BMI The Albyn Hospital assists those from Grampian and the North of Scotland with a team of gynaecology consultants, able to diagnose and offer a treatment plan for a wide range of gynaecology conditions.
To access this service, you can either ask your GP to make a referral directly to the hospital or you can contact our appointments department on 01224 577400.
There are various reasons why a hysterectomy may be recommended. Heavy periods, pain, prolapse of the uterus (womb) or cancer can be contributing factors however usually other treatment options would be exhausted first.
During the surgery, the consultant would either perform a total hysterectomy (removing the uterus and the cervix) or a subtotal hysterectomy where the cervix is left in place. There are also occasions when other structures connected with the uterus would be removed also (fallopian tubes, ovaries, part of the vagina, lymph nodes and surrounding tissue).
The hysterectomy can be performed vaginally (removing the uterus through a cut in the top of the vagina), laparoscopically (keyhole procedure with some small cuts made in your abdomen and using a small telescope) or abdominally (making a cut across your abdomen).
It can take up to 6-8 weeks to fully recover from this surgery and if your ovaries have been removed it may be recommended that you start hormone replacement therapy.
Gynaecological Laparoscopy & Hysteroscopy
If you are experiencing pain, pelvic infections or symptoms related to pelvic disease, our consultant gynaecologist may recommend that they examine your internal pelvic area by using a telescope like instrument introduced through a small cut made in your navel. This procedure is called a laparoscopy and can help diagnose many different conditions.
If you are experiencing infertility, recurrent miscarriage or abnormal bleeding, a hysteroscopy which looks inside the uterus, can be performed. The consultant will introduce a telescope like instrument into the uterus through the cervix.
Both procedures can be used to diagnose and treat a number of conditions.
Vaginal Wall Repair
If the front wall of the vagina is weakened, the bladder or urethra can slip down into the vagina, when the rear wall is weakened then this will result in slippage of the rectum. Both situations are known as a vagina prolapse and can occur as a result of pregnancy, delivering a baby vaginally, straining during bowel movement, and heavy lifting. The symptoms are usually pain, heaviness and discomfort in your vagina, back pain or stress incontinence.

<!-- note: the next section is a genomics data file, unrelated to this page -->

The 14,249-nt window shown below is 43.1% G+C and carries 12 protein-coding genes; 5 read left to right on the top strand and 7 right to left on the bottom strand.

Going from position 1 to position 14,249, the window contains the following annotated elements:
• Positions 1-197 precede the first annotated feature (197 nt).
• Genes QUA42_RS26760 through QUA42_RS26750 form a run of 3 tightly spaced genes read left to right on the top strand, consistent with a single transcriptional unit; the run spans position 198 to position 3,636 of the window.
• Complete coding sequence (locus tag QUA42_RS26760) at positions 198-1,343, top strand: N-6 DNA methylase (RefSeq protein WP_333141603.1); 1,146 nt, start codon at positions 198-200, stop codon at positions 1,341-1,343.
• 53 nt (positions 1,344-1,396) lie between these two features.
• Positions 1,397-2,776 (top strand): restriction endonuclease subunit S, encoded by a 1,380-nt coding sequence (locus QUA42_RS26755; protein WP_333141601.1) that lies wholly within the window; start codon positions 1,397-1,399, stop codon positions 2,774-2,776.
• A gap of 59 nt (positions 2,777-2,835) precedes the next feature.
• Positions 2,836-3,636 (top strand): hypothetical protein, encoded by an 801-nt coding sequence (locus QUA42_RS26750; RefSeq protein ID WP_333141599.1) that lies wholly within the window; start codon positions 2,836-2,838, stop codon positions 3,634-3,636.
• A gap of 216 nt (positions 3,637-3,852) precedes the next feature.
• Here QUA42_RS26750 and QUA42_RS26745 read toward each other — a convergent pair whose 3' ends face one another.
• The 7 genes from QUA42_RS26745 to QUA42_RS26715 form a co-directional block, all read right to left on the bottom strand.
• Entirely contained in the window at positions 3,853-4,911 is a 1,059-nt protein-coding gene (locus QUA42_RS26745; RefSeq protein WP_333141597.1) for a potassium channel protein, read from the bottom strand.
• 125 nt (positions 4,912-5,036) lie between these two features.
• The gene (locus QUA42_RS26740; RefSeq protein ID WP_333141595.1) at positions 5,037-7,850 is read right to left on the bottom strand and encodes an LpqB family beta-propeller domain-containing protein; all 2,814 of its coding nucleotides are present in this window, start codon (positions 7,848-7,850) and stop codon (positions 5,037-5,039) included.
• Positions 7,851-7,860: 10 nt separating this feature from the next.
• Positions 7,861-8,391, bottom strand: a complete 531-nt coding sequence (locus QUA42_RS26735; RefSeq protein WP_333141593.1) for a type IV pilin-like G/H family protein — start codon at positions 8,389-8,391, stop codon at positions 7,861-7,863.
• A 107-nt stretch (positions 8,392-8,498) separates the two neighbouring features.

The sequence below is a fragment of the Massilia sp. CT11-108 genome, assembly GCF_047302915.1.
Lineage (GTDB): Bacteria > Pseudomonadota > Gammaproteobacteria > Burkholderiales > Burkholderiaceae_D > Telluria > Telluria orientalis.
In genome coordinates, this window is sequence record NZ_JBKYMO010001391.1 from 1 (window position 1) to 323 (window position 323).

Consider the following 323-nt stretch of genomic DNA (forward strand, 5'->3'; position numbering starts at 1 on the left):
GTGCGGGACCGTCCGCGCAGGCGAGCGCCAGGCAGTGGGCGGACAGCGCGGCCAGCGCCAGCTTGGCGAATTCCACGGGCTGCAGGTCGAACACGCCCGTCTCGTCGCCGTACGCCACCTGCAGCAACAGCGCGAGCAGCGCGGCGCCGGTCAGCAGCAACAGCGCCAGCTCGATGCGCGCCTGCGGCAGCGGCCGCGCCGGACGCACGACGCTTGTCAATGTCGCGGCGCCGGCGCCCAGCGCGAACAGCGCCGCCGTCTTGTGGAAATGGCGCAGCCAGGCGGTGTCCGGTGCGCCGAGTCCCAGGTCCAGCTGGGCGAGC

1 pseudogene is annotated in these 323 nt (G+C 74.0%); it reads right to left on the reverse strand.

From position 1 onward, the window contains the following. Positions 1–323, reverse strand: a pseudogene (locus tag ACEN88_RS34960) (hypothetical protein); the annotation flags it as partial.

To correct these conditions an anterior colporrhaphy (front vaginal wall repair) or posterior colporrhaphy (rear vaginal wall repair) can be performed. During surgery the consultant will tighten up the muscles within the wall of the vagina which will help to keep the bladder, urethra or rectum in the correct position.
Following surgery, you should avoid constipation, heavy lifting or strenuous activity for up to 3 months and it may be recommended that you perform pelvic floor exercises on a regular basis to increase the long-term success of the surgery.
Oophorectomy surgery relates to the removal of one or both ovaries and is usually performed to treat conditions like ovarian cancer, ovarian cysts or endometriosis. If you have this surgery before you reach the menopause, then it may be recommended that you take hormone replacement therapy to avoid any symptoms or conditions relating to the menopause.
Sterilisation is usually meant to be a permanent procedure, but there are times when a woman may choose to have this procedure reversed. The most common method to perform this procedure is by keyhole incisions in your abdomen and using a small telescope to view your fallopian tubes. The consultant will either tie the fallopian tubes back together or to remove any clips that would have used during the sterilisation procedure.
The success of this procedure can be dependent on your age but will be discussed with you by the consultant prior to the surgery.
We offer the following gynaecology treatments at BMI The Albyn in Aberdeen: